Adam Silver thinks big, which is what owners in the NBA pay him to do. And with the 30 teams estimated to have missed out on more than $1.5 billion last season because of the pandemic, Silver is aiming for a big score that everyone from the defending-champion Los Angeles Lakers to the lowly Detroit Pistons can take to the bank.
What the commissioner is planning could come to fruition in a year or two and solve a lot of financial concerns by means of NBA expansion. What he should be doing in the interim is chasing the same easy money that the NHL just scored.
The NBA is moving toward expansion
LeBron James and Zion Williamson may be back in NBA arenas, but the crowds are not. Only seven teams are allowing any fans at all in the early stages of the season, and none are letting more than 4,500 attend. That means teams are taking a hit on top of the eight to 10 regular-season home dates that most lost after the league suspended last season in mid-March. Lucrative playoff games also shifted to the bubble at Disney World in Orlando.
The NBA has not expanded since the Charlotte Bobcats (now the Hornets) came into the league in 2004, making it the longest stretch of status quo in history. Despite that, expansion was a back-burner topic until the COVID-19 pandemic. Commissioner Adam Silver recently confirmed that the NBA is studying adding a team, and the scuttlebutt since has been that the league would like to add two teams.
According to ESPN, the NBA expansion fee being floated is $2.5 billion apiece for two new teams, which would exceed the amount ever paid for the sale of any existing franchise. Making the $2.5 billion figure more startling is that there are already two franchises apiece in New York and Los Angeles, and most other major cities have a team. Las Vegas and Seattle are most frequently mentioned as candidates because of potential business support, but the leap from Charlotte’s $300 million entry fee to $2.5 billion is enormous.
NBA expansion has its drawbacks
The more realistic NBA expansion fee is closer to $2 billion, which would still net each of the existing franchises a little more than $130 million that could conceivably land in their bank accounts in 18 to 24 months even if the new teams don’t start playing before 2024.
However, there are drawbacks that should make the current owners wary.
First, the up-front money from expansion sounds great. But they would be sharing their national television and sponsorship revenue 32 ways instead of 30 going forward.
Second, the collective bargaining agreement does not provide for the players to reap any of the expansion money, which could become a sticking point in the next round of negotiations between the players and owners.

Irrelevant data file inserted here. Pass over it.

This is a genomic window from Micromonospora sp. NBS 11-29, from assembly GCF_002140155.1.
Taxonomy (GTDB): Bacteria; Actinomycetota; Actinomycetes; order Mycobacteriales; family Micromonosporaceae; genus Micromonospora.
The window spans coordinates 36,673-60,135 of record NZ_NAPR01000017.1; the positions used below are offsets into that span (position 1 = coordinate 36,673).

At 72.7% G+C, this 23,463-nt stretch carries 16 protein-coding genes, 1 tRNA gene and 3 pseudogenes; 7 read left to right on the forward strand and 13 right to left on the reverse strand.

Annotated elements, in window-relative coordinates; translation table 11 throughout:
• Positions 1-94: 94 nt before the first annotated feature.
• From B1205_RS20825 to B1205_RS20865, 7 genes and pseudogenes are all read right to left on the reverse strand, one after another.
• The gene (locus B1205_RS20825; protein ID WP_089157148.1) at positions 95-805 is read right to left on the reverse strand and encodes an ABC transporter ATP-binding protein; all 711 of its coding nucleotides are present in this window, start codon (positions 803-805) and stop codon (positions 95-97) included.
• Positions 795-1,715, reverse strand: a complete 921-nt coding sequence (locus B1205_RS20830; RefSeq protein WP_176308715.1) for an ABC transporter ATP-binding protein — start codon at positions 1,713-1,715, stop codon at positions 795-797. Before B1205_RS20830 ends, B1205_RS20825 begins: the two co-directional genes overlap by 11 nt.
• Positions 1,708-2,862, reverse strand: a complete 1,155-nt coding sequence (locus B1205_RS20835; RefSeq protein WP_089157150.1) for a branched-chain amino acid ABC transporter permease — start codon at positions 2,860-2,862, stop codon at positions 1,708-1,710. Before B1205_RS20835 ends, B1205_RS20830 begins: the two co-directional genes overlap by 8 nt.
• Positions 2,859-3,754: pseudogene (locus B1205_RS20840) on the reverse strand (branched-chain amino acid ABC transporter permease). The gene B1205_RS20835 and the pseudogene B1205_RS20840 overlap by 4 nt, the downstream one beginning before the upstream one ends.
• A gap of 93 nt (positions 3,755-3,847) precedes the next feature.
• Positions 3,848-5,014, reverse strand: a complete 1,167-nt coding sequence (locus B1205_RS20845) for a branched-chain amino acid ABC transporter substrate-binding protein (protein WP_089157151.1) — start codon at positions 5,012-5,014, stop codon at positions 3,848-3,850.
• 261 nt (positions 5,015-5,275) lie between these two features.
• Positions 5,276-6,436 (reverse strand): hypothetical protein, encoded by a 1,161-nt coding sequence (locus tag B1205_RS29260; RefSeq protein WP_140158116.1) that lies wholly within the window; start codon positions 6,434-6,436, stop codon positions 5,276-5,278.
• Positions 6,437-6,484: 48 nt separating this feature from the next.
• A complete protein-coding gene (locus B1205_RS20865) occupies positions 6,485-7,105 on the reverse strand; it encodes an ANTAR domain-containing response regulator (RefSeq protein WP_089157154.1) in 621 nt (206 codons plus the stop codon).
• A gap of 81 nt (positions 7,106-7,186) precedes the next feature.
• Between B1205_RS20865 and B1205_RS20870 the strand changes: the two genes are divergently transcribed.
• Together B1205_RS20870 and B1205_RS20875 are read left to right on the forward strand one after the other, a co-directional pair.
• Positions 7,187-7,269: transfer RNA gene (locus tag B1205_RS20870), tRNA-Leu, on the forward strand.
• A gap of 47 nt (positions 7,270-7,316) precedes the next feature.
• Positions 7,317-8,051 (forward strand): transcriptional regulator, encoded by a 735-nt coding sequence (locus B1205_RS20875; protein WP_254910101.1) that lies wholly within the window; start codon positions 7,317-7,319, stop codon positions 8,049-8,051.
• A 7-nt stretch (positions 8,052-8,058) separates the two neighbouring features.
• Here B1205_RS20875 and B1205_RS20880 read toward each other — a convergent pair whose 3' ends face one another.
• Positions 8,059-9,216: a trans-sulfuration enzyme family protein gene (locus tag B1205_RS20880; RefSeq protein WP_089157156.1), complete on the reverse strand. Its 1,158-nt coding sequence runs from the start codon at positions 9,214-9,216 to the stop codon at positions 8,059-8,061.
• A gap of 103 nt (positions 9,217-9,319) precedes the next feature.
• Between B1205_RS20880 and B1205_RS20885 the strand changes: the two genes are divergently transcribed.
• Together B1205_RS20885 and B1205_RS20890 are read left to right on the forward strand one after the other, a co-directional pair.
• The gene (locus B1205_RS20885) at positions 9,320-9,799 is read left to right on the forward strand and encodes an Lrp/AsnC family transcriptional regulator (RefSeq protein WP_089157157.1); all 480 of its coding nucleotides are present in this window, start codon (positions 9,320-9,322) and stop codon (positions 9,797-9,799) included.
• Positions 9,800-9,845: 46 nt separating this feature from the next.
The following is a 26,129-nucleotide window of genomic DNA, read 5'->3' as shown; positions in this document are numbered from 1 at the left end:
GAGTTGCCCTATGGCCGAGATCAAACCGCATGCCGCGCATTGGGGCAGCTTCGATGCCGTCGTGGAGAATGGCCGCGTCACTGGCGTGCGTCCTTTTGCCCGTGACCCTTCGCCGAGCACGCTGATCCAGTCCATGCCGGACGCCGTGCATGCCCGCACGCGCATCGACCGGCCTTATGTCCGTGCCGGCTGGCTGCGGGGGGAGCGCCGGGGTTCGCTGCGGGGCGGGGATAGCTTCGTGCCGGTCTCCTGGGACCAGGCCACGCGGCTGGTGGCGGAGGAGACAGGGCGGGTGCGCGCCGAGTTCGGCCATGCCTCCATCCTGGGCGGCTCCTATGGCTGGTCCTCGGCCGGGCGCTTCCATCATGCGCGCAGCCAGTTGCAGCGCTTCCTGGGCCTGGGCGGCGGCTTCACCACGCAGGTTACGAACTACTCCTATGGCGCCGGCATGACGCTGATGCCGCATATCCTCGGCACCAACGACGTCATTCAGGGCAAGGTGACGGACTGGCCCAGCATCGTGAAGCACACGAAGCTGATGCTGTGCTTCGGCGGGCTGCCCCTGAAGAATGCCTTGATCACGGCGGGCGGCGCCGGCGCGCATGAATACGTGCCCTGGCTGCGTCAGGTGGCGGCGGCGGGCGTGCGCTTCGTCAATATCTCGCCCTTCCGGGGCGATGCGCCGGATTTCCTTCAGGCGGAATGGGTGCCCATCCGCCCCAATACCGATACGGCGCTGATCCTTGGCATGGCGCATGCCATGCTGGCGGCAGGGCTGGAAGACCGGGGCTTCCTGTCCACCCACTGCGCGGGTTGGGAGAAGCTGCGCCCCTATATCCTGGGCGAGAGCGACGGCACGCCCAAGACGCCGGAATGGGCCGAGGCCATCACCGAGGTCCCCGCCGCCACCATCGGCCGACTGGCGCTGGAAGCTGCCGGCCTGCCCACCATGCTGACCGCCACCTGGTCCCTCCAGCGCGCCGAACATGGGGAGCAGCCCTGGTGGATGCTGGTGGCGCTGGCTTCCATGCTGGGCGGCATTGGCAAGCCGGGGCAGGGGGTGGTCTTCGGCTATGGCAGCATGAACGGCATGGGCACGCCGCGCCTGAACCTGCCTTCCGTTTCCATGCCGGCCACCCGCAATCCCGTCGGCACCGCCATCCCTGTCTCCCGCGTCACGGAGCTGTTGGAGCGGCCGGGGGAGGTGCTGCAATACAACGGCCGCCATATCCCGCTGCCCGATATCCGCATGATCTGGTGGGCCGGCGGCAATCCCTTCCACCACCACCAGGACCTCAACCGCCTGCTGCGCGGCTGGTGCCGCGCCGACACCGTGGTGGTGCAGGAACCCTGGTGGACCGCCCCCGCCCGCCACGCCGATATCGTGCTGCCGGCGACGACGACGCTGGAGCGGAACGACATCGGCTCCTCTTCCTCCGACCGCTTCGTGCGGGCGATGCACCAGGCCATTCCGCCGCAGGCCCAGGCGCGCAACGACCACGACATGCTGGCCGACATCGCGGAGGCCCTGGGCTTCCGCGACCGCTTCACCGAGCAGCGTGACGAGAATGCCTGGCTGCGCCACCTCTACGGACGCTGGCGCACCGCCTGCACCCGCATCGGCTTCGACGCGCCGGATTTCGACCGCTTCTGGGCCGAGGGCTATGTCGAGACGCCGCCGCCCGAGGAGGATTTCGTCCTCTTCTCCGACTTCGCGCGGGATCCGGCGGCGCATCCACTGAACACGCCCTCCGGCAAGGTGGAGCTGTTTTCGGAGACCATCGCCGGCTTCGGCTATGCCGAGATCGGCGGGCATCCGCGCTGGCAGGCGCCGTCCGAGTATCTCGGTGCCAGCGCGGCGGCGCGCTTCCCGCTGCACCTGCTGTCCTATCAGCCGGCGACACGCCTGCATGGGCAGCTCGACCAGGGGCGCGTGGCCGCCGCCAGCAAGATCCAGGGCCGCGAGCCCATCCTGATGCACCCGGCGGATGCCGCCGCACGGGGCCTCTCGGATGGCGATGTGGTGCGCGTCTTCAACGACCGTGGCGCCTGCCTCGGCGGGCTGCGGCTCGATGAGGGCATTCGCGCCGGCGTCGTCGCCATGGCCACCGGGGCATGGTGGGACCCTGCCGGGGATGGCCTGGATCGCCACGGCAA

Third, there typically are three to five teams per season that are nearly completely non-competitive. Expanding will make that worse for several seasons unless the incoming owners are given a slew of high draft choices. But that would come at the expense of other teams.
Even with more than 300 colleges playing Division I basketball and the continued influx of European talent, the player pipeline is not strong. Of the 30 players selected in the first round of the 2015 NBA draft, 13 began this season on the injured list or out of the league completely. Half those picked in the second round never played a minute in the league.
Six first-rounders from 2018 began the current season out of the league.
The NHL has found an innovative revenue stream
International soccer and basketball teams have plastered sponsors’ names and logos on players’ jerseys for years. Juventus just signed a three-year, $165 million extension with Jeep. But the major North American leagues have taken a more conservative approach, mostly restricting such tie-ins to warm-up jerseys and small patches on uniforms.
The NHL has been hit harder than the NBA by restrictions keeping fans out of arenas because its television contracts are significantly smaller. The NHL doesn’t have the attractive markets to tap to follow the NBA expansion strategy, but it does have other options.
To soften the financial blow, the NHL has started allowing teams to sell advertising on helmets. As of this week, 13 teams have announced sponsorships.
Now, the NHL has sold naming rights to the four divisions it will use in a reconfiguration meant to reduce travel in the upcoming 56-game season. The league announced that teams will play in the Scotia NHL North Division, Discover NHL Central Division, MassMutual NHL East Division, and Honda NHL West Division.
The money likely isn’t huge, but it’s a revenue stream that didn’t previously exist. Although a league source told ESPN that the innovation is considered a one-time-only strategy, it’s easy to picture it continuing in subsequent seasons.
Given the popularity of the NBA domestically and internationally, why isn’t the NBA pursuing the likes of Microsoft, Amazon, and McDonald’s in similar deals?